Coyotes hire new head coach from Saskatchewan’s Melville Millionaires

Coyotes hire new head coach from Saskatchewan’s Melville Millionaires

The Osoyoos Coyotes have let go of head coach Mark

By Richard McGuire

Special to the Chronicle

The Osoyoos Coyotes have hired a youthful Mark Chase as their new head coach and general manager.

Chase comes from the Melville Millionaires in the Saskatchewan Junior Hockey League where he was assistant coach and director of sales and marketing for the Junior A team.

He’s originally from Kamloops and was part of the major midget program with the Thompson Blazers.

“I’m feeling pretty good,” said Coyotes owner Randy Bedard. “I think the whole process has been a little more demanding than I thought it would be, but I’m very happy.”

Bedard said the two share philosophies on the direction they want to take the team.

The position opened when Bedard chose in April not to renew the contract of Ken Law, the former head coach and general manager, who had been with the Coyotes since their inception. Law is 61 and lives in Penticton.

Bedard said at that time that the separation was amicable, but he wanted to inject something new into the organization.

With the choice of Chase, whom he describes as “somewhat youthful,” Bedard believes he can take the team in a new direction.

“He seems like a very detail-oriented coach,” said Bedard, adding that he’s had a lot of phone conversations and text messaging with Chase, but the two haven’t yet met face-to-face. Chase will be visiting Osoyoos soon, he added.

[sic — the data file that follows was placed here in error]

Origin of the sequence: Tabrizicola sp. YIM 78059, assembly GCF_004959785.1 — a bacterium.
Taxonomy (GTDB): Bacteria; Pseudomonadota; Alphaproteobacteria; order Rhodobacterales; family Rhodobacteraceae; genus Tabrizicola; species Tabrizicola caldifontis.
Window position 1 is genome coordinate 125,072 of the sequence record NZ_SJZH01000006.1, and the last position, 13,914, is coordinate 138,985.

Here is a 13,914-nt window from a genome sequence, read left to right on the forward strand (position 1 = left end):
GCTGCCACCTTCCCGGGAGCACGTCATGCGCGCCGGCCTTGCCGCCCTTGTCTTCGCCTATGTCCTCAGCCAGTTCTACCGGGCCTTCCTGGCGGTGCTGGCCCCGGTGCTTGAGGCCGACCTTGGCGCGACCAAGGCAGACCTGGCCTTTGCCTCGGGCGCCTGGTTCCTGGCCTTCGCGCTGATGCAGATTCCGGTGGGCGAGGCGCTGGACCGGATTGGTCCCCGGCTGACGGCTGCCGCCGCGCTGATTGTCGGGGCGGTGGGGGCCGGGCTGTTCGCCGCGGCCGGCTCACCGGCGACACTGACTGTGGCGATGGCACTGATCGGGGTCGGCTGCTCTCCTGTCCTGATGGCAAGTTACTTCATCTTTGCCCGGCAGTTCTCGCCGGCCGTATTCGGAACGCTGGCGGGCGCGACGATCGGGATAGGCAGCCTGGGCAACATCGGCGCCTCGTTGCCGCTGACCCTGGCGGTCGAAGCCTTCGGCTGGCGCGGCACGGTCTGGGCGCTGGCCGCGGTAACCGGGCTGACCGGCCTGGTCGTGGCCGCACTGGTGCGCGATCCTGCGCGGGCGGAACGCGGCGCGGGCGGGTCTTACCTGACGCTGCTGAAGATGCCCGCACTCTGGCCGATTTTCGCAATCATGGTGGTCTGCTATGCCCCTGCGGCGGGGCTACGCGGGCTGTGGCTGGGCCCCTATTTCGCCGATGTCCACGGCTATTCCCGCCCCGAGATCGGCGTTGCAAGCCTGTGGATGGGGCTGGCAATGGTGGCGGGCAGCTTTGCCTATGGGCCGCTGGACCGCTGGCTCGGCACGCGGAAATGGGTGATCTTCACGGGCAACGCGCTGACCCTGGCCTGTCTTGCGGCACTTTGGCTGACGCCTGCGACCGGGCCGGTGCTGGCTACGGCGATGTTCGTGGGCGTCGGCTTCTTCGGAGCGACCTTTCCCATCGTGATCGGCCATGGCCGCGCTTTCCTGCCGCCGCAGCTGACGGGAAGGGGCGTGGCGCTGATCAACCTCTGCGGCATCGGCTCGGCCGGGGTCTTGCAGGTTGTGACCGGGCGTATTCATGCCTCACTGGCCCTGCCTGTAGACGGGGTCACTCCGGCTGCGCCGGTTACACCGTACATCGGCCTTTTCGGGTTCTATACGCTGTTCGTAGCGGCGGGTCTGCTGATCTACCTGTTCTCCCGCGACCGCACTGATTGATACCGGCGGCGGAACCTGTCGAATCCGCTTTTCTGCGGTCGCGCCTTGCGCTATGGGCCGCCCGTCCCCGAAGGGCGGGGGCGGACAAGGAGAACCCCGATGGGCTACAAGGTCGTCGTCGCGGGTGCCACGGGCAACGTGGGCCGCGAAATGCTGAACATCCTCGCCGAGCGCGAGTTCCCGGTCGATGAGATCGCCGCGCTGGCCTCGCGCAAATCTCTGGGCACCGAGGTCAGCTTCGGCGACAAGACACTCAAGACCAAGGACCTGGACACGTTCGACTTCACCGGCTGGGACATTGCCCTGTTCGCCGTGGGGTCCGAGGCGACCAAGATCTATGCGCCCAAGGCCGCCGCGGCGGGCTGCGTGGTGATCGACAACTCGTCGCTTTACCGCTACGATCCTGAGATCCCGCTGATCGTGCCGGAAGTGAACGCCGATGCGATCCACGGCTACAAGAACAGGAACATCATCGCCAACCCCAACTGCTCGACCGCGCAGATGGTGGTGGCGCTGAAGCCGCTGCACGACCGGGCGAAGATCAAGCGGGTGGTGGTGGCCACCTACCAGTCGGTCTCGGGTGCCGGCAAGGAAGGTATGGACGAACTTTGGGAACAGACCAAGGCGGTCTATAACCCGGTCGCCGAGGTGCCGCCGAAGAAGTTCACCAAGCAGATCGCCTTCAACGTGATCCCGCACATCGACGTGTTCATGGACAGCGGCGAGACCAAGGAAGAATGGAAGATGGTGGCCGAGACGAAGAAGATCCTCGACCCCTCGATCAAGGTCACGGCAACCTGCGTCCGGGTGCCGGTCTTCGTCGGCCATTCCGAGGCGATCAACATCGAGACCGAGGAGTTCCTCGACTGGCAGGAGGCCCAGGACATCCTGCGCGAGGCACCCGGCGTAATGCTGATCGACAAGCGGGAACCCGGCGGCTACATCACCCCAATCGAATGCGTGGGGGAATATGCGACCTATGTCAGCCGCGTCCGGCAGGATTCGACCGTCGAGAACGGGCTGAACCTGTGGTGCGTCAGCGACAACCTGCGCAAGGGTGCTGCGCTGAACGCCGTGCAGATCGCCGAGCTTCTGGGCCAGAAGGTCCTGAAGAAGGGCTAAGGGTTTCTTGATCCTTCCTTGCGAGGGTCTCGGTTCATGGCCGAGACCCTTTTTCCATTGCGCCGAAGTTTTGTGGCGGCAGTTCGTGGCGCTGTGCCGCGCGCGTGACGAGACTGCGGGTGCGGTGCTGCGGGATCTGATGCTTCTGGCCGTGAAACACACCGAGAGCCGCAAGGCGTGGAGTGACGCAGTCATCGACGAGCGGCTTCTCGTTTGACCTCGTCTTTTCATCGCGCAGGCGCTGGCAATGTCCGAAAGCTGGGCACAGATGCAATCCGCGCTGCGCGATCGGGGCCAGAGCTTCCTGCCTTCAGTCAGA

“We share a lot of the same thoughts and ideas about the direction we want to go and the culture that we want to create here,” said Bedard.

As well as being very analytical and having lots of questions, Chase is also quite communicative, Bedard said.

“I’m looking forward to him coming down and getting the lay of the land and having a look at the arena,” he said.

One stipulation, Bedard said, is that he expects the coach to live in Osoyoos during the hockey season.

While he considers that necessary, it made it harder to recruit a coach with family and housing ties to another community.

“I want somebody to come here and put their brand on it,” said Bedard, adding he’s not saying that what the Coyotes have built should be torn down. “It’s going to have a little bit of a different identity and I think it will be noticeable for people.”


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